"However, achieving desired results with ChatGPT requires effort and setting the context. Additional tools such as application programming interface and a Discord chat channel to engage with creators and communities are also available. In general, it is essential to distinguish between information, which can be adjusted, and the ability to solve a task intelligently -- here, it sets new standards.

"This is one of the most significant changes we have seen in computing in a long time and creates a pivotal moment. It is a game changer and outperforms its competitors. Everyone is now rushing to compete and adapt to this new technology."

Charles Elwood, founder of SolisMatica, a pioneer in neural voice services, believes that large language models, conversational AI and generative AI, such as ChatGPT, can play key roles in augmented human learning and equalising access to education. For example, students can ask questions that they can't ask a professor because of time or language barriers.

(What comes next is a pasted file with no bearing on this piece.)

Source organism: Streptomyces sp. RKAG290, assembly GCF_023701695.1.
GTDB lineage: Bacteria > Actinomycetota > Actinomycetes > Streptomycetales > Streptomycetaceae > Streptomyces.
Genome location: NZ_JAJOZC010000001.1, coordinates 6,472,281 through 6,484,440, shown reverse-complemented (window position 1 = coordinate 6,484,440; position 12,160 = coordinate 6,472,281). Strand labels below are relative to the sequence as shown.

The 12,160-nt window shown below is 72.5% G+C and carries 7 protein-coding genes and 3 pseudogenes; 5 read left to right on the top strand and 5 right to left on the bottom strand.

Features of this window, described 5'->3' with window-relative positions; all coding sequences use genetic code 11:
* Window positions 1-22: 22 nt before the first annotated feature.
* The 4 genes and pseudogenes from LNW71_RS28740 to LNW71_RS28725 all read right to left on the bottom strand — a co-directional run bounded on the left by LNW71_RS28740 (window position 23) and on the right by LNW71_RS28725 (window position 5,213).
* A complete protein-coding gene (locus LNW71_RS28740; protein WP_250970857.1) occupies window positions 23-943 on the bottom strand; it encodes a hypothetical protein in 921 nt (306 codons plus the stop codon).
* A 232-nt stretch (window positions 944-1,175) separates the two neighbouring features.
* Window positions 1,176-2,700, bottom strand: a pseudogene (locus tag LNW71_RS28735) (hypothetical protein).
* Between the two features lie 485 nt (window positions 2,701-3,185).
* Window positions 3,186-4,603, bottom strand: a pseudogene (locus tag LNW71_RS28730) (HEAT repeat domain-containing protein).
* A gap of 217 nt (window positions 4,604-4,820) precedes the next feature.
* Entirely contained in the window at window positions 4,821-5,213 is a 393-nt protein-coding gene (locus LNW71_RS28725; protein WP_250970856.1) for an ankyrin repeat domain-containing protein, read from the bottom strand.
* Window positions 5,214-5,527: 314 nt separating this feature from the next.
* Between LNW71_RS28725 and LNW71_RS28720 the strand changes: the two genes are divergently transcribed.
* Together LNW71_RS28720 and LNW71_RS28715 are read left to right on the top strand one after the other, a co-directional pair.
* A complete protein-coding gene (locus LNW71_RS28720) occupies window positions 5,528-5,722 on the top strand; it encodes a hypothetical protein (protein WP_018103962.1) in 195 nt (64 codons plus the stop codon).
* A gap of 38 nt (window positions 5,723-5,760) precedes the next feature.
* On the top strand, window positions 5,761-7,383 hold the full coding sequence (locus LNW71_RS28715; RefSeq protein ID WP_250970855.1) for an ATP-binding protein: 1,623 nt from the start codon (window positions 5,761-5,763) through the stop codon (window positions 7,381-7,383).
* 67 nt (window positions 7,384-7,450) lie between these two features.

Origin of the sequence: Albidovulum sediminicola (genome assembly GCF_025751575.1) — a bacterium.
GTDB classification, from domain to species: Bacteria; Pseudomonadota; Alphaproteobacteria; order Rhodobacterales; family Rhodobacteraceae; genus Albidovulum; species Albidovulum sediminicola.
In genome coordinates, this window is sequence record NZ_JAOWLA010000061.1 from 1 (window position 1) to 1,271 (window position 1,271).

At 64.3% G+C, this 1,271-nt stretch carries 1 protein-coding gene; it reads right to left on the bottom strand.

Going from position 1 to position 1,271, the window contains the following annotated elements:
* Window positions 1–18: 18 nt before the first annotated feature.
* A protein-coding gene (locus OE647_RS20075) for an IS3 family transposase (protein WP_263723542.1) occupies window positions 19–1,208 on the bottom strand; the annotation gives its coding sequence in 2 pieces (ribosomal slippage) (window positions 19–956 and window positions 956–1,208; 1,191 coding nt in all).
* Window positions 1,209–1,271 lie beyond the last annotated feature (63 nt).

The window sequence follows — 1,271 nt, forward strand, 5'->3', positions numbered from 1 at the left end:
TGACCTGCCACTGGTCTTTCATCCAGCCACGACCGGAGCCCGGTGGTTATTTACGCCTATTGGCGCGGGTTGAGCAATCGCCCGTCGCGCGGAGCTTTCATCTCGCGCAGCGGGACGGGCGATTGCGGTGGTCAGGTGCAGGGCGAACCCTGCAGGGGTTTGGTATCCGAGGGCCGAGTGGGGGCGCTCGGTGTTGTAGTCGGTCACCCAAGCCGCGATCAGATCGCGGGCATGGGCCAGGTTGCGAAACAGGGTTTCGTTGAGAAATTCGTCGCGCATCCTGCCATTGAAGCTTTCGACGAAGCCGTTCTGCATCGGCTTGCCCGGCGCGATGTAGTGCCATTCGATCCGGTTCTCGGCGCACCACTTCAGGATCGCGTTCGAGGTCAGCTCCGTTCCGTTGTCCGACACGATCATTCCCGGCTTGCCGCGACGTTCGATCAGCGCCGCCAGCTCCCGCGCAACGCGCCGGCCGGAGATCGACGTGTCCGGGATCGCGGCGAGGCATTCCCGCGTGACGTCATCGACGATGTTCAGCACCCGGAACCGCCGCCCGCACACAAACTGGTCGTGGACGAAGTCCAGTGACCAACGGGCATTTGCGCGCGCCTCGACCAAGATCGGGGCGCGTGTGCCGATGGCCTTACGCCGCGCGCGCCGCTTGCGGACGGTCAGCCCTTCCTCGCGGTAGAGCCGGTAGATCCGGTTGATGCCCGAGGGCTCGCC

In education, it may prove highly disruptive, giving equal access to education and the possibility of closing gaps in inequality, he said. In healthcare, it means improved access to medication, diagnosis and innovations in healthcare research from around the world.

Mr Elwood is an advisor and consultant for Microsoft Azure OpenAI Integration. He assists educational institutions with the transition in teaching by utilising AI.

"There are some limitations around its ethical use, maintaining data privacy and avoiding bias. One of the concerns is the unequal access to this technology, as well as misinterpretation of data or biased data and even incorrect data, such as data on medications and healthcare that can cause harm," he said.

Several businesses have already adopted chatbot service to provide basic information to users.


It is unclear how ChatGPT can be applied to factory work, but the manufacturing sector, which is still adjusting to using robots and automation, needs to keep abreast of AI and chatbot features, said the Federation of Thai Industries (FTI).

Kriengkrai Thiennukul, chairman of the FTI, did not discuss how ChatGPT may alter production processes or business marketing, but concurred AI is playing an important role in some industries.

"Car manufacturing makes full use of robots, AI and digital technology because AI can do some jobs more accurately than humans," he said.

ChatGPT, along with other smart digital tools, are examples of the exponential growth of digital technology manufacturers must monitor to adjust and improve, said Mr Kriengkrai.

Additional reporting by Lamonphet Apisitniran and Siriporn Sachamuneewongse